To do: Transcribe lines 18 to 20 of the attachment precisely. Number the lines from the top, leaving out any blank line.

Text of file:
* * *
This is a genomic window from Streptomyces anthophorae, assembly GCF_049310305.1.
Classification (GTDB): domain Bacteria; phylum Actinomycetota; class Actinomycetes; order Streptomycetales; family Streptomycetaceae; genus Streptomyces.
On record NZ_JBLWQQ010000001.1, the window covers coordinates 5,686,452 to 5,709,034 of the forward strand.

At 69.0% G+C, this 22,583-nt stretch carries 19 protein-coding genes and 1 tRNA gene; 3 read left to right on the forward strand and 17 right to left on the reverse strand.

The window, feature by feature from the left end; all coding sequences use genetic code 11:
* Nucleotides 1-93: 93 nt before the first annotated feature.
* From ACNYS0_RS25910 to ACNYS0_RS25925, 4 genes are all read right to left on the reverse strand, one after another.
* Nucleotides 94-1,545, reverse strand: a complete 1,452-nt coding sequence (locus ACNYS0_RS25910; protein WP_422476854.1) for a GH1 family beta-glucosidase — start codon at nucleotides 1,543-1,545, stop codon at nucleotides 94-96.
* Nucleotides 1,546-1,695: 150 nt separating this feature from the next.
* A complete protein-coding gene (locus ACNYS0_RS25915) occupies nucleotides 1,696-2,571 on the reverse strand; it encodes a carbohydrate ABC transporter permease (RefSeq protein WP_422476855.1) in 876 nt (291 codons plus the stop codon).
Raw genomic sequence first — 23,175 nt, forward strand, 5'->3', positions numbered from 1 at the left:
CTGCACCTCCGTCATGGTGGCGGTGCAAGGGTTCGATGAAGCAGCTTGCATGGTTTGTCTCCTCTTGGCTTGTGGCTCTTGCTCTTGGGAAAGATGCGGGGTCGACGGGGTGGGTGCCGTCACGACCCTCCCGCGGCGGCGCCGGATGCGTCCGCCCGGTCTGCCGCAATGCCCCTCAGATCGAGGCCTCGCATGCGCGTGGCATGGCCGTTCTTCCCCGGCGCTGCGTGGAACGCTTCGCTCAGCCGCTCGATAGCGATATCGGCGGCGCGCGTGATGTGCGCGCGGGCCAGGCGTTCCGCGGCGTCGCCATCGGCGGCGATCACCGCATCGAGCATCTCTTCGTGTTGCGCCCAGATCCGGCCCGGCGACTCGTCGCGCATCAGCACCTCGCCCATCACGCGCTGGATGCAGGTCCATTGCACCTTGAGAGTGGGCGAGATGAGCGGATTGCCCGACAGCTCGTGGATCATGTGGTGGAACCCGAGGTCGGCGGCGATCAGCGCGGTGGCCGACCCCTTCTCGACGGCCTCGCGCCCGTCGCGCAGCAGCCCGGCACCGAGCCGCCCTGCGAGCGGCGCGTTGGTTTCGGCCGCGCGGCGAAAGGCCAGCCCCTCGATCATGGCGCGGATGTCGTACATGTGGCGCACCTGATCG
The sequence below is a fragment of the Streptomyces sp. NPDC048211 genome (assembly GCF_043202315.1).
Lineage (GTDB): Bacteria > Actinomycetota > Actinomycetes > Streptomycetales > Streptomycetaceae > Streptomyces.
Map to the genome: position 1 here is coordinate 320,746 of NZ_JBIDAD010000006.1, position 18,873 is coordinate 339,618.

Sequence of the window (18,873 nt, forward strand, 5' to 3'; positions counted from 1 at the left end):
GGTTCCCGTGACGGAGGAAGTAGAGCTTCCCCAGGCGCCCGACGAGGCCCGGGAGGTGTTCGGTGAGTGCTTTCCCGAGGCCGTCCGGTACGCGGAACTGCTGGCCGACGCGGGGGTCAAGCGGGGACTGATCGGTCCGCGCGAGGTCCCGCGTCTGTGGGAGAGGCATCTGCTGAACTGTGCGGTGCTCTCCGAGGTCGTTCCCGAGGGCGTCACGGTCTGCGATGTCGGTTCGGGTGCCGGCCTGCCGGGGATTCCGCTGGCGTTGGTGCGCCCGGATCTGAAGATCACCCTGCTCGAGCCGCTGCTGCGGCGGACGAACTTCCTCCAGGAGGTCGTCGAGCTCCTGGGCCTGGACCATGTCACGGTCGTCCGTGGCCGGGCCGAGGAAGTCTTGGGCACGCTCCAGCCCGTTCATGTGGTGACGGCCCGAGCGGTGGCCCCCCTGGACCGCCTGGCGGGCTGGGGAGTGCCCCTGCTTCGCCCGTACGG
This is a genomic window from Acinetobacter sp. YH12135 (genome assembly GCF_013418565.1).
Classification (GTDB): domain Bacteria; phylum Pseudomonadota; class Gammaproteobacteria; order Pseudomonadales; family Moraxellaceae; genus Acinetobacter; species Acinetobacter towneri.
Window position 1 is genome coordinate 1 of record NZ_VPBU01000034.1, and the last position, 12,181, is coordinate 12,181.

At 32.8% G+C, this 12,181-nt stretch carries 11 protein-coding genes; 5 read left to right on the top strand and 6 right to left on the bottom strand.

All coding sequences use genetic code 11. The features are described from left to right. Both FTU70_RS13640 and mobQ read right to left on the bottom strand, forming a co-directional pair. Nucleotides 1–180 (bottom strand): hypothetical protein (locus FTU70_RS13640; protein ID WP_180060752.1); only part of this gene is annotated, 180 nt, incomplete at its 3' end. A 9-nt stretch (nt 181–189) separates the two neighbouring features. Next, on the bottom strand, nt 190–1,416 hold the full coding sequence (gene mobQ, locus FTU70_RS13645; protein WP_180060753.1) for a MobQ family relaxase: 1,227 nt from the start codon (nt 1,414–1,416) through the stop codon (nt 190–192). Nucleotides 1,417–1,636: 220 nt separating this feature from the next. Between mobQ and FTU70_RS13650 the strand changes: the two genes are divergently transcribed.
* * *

This is a genomic window from Acinetobacter sp. YH12135 (genome assembly GCF_013418565.1).
Classification (GTDB): domain Bacteria; phylum Pseudomonadota; class Gammaproteobacteria; order Pseudomonadales; family Moraxellaceae; genus Acinetobacter; species Acinetobacter towneri.
Window position 1 is genome coordinate 1 of record NZ_VPBU01000034.1, and the last position, 12,181, is coordinate 12,181.